The Cainbrooke influence would be felt for generations to come, and a lot of their dogs and bitches remain in pedigrees throughout many of today’s top Collie families. Anyone who has Cul Mor, Arrowhill, Borco, Olympic, Pleasant Hill, Scotlyn, Ardenhill, Glen Hill, Glen Knolls, and Gaylord-Brandwyne has Cainbrooke in their pedigrees!
Dr. McCain considered himself, first and foremost, a “true” breeder, and he was especially interested in the care and raising of puppies. Everything he did was from a breeder’s perspective. An extremely gifted speaker and a prolific writer, he was full of sage advice and was always willing to share it. His articles appeared in most of the day’s top magazines, and several have become classics. “Conservation of Puppies” and “Sportsmanship” are two that come to mind.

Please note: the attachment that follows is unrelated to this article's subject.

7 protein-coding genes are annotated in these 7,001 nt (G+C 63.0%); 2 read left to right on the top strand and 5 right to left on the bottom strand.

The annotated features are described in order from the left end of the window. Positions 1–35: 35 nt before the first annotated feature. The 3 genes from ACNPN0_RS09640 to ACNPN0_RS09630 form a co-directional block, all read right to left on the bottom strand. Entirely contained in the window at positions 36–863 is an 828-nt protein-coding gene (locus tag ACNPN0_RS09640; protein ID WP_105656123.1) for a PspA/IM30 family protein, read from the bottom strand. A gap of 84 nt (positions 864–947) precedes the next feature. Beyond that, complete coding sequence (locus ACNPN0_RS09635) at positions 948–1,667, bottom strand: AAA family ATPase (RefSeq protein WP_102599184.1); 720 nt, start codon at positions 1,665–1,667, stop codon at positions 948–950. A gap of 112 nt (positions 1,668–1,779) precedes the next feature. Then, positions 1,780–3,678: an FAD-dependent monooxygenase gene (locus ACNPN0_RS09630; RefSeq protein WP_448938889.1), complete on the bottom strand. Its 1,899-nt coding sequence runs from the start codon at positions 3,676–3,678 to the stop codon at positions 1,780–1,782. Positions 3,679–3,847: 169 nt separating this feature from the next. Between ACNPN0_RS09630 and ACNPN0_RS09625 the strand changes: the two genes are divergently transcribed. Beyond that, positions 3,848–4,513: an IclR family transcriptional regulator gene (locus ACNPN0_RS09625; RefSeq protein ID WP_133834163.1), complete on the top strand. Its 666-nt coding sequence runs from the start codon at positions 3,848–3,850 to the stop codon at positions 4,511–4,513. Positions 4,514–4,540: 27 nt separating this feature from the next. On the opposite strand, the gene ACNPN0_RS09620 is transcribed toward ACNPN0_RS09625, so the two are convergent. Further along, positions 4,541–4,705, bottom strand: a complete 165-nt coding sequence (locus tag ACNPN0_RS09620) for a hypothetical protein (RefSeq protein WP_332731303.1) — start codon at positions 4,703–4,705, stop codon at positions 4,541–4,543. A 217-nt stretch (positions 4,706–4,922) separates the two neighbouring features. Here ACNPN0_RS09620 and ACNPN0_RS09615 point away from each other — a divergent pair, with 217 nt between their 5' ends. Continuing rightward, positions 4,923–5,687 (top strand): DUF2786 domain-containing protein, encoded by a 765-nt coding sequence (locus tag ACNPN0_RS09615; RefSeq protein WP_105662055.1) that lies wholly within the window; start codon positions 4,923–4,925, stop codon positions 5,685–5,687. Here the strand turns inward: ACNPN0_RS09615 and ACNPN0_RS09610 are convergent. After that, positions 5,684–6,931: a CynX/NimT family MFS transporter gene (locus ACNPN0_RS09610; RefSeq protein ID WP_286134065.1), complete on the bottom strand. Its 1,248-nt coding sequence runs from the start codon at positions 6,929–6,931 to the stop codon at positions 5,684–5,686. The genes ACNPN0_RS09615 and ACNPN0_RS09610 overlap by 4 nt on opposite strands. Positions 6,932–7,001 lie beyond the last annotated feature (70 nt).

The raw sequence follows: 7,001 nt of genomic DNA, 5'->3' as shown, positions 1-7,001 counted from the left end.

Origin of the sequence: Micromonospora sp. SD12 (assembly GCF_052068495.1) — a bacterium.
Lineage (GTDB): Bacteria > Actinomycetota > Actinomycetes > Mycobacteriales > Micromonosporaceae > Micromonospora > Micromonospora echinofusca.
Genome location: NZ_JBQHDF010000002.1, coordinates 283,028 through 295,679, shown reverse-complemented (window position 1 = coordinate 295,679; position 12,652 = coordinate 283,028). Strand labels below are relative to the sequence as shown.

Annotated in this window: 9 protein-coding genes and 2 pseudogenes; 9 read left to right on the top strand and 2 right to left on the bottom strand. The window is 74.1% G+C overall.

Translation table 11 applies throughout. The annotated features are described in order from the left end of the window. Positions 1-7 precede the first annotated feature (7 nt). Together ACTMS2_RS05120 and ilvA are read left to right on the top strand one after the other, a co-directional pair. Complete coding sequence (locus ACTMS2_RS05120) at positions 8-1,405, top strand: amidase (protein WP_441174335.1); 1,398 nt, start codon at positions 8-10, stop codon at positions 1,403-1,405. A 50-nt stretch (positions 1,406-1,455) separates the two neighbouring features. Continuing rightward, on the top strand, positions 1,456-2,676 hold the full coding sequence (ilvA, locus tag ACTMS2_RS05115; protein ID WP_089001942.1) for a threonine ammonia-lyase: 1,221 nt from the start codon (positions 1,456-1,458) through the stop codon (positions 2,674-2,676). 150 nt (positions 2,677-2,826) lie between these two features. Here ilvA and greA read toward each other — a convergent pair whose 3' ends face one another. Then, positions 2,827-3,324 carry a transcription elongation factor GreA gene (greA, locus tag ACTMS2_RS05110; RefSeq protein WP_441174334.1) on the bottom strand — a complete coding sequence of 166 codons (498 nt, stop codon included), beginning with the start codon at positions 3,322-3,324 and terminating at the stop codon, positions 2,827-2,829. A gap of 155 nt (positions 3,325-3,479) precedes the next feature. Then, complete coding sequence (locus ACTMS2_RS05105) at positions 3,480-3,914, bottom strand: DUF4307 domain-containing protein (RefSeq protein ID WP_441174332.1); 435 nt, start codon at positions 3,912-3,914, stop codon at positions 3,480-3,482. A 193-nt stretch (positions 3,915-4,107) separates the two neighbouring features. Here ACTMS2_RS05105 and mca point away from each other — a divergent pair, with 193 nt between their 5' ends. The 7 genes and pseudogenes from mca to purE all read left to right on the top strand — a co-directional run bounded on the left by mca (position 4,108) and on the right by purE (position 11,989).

From the opening paragraph of “Conservation of Puppies,” written in 1946:
“Some in the dog game are carried away and thrilled by the shouts of the multitude; they glory in the moment of victory and the applause which accompanies the same. Their supreme thought and fondest desire is to WIN and with this comes their utmost satisfaction. Your true breeder is not so concerned with all this; the tumult and the shouting means little to him. He gets his thrill and satisfaction in the whelping box; to him here is the crux of the whole matter, for this is the foundation and the whole building will depend on how well it is laid. For this reason, I am impelled to write on the ‘Conservation of Puppies.’ Breeders are doing a good job and breeding better ones, but the loss of good puppies is still too great, and in a great part, needless. First, I would say if you are not willing to pay the price in sweat, heartaches and tears… you have no place in the dog game as breeder, for it entails all this and more. “Eternal Vigilance”… this must be your watchword.”